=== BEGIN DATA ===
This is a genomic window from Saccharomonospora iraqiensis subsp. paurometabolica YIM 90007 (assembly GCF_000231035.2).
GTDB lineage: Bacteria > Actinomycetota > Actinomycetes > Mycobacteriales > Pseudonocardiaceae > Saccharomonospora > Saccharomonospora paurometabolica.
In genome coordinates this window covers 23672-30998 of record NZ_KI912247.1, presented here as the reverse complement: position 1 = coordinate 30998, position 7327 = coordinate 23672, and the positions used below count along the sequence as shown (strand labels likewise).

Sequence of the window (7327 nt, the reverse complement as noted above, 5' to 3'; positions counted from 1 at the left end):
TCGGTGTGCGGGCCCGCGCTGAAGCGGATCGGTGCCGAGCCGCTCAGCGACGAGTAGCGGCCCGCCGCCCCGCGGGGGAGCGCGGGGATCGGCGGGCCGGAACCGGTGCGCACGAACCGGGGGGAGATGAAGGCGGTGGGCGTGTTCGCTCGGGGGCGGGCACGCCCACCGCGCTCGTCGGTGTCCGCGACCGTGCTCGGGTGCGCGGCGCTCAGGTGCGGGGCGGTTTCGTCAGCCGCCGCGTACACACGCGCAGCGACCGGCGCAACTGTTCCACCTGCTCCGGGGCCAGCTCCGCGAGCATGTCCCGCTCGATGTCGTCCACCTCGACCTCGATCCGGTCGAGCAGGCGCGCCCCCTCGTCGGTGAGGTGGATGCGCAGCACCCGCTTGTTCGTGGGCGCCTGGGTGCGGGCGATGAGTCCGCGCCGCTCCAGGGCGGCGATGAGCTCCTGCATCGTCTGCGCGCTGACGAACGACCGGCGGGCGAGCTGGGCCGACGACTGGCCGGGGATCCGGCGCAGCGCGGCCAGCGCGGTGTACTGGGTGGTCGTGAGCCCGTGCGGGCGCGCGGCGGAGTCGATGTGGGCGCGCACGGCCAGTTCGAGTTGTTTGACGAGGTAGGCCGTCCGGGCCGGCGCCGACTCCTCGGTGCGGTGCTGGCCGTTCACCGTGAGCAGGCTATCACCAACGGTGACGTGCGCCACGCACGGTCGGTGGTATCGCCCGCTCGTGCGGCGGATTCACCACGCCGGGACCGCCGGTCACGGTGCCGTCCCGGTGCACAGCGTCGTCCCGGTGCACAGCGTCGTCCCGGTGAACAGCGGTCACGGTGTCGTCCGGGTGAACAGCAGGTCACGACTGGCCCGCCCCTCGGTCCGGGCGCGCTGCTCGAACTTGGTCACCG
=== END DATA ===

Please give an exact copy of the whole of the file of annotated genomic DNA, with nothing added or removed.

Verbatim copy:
This is a genomic window from Saccharomonospora iraqiensis subsp. paurometabolica YIM 90007 (assembly GCF_000231035.2).
GTDB lineage: Bacteria > Actinomycetota > Actinomycetes > Mycobacteriales > Pseudonocardiaceae > Saccharomonospora > Saccharomonospora paurometabolica.
In genome coordinates this window covers 23672-30998 of record NZ_KI912247.1, presented here as the reverse complement: position 1 = coordinate 30998, position 7327 = coordinate 23672, and the positions used below count along the sequence as shown (strand labels likewise).

Sequence of the window (7327 nt, the reverse complement as noted above, 5' to 3'; positions counted from 1 at the left end):
TCGGTGTGCGGGCCCGCGCTGAAGCGGATCGGTGCCGAGCCGCTCAGCGACGAGTAGCGGCCCGCCGCCCCGCGGGGGAGCGCGGGGATCGGCGGGCCGGAACCGGTGCGCACGAACCGGGGGGAGATGAAGGCGGTGGGCGTGTTCGCTCGGGGGCGGGCACGCCCACCGCGCTCGTCGGTGTCCGCGACCGTGCTCGGGTGCGCGGCGCTCAGGTGCGGGGCGGTTTCGTCAGCCGCCGCGTACACACGCGCAGCGACCGGCGCAACTGTTCCACCTGCTCCGGGGCCAGCTCCGCGAGCATGTCCCGCTCGATGTCGTCCACCTCGACCTCGATCCGGTCGAGCAGGCGCGCCCCCTCGTCGGTGAGGTGGATGCGCAGCACCCGCTTGTTCGTGGGCGCCTGGGTGCGGGCGATGAGTCCGCGCCGCTCCAGGGCGGCGATGAGCTCCTGCATCGTCTGCGCGCTGACGAACGACCGGCGGGCGAGCTGGGCCGACGACTGGCCGGGGATCCGGCGCAGCGCGGCCAGCGCGGTGTACTGGGTGGTCGTGAGCCCGTGCGGGCGCGCGGCGGAGTCGATGTGGGCGCGCACGGCCAGTTCGAGTTGTTTGACGAGGTAGGCCGTCCGGGCCGGCGCCGACTCCTCGGTGCGGTGCTGGCCGTTCACCGTGAGCAGGCTATCACCAACGGTGACGTGCGCCACGCACGGTCGGTGGTATCGCCCGCTCGTGCGGCGGATTCACCACGCCGGGACCGCCGGTCACGGTGCCGTCCCGGTGCACAGCGTCGTCCCGGTGCACAGCGTCGTCCCGGTGAACAGCGGTCACGGTGTCGTCCGGGTGAACAGCAGGTCACGACTGGCCCGCCCCTCGGTCCGGGCGCGCTGCTCGAACTTGGTCACCG